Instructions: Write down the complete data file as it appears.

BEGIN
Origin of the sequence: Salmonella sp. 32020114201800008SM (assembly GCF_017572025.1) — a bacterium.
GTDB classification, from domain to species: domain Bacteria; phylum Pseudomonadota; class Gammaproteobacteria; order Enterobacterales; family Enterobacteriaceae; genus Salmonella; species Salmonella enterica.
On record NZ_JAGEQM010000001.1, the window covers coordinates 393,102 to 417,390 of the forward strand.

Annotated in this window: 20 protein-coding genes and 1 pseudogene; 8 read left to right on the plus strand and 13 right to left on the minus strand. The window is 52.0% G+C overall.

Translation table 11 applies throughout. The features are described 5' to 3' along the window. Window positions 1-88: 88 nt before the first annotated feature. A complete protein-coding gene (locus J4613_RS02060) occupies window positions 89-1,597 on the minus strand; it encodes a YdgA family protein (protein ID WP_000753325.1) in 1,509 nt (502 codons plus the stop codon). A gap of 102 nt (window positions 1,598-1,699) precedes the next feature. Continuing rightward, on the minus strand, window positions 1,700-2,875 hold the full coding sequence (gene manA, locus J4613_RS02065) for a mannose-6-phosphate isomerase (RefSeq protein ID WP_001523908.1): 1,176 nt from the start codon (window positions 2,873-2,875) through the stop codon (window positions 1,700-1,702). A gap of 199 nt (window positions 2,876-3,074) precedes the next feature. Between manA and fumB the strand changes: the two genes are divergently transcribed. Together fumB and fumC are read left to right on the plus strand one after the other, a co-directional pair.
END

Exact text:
Origin of the sequence: Salmonella sp. 32020114201800008SM (assembly GCF_017572025.1) — a bacterium.
GTDB classification, from domain to species: domain Bacteria; phylum Pseudomonadota; class Gammaproteobacteria; order Enterobacterales; family Enterobacteriaceae; genus Salmonella; species Salmonella enterica.
On record NZ_JAGEQM010000001.1, the window covers coordinates 393,102 to 417,390 of the forward strand.

Annotated in this window: 20 protein-coding genes and 1 pseudogene; 8 read left to right on the plus strand and 13 right to left on the minus strand. The window is 52.0% G+C overall.

Translation table 11 applies throughout. The features are described 5' to 3' along the window. Window positions 1-88: 88 nt before the first annotated feature. A complete protein-coding gene (locus J4613_RS02060) occupies window positions 89-1,597 on the minus strand; it encodes a YdgA family protein (protein ID WP_000753325.1) in 1,509 nt (502 codons plus the stop codon). A gap of 102 nt (window positions 1,598-1,699) precedes the next feature. Continuing rightward, on the minus strand, window positions 1,700-2,875 hold the full coding sequence (gene manA, locus J4613_RS02065) for a mannose-6-phosphate isomerase (RefSeq protein ID WP_001523908.1): 1,176 nt from the start codon (window positions 2,873-2,875) through the stop codon (window positions 1,700-1,702). A gap of 199 nt (window positions 2,876-3,074) precedes the next feature. Between manA and fumB the strand changes: the two genes are divergently transcribed. Together fumB and fumC are read left to right on the plus strand one after the other, a co-directional pair.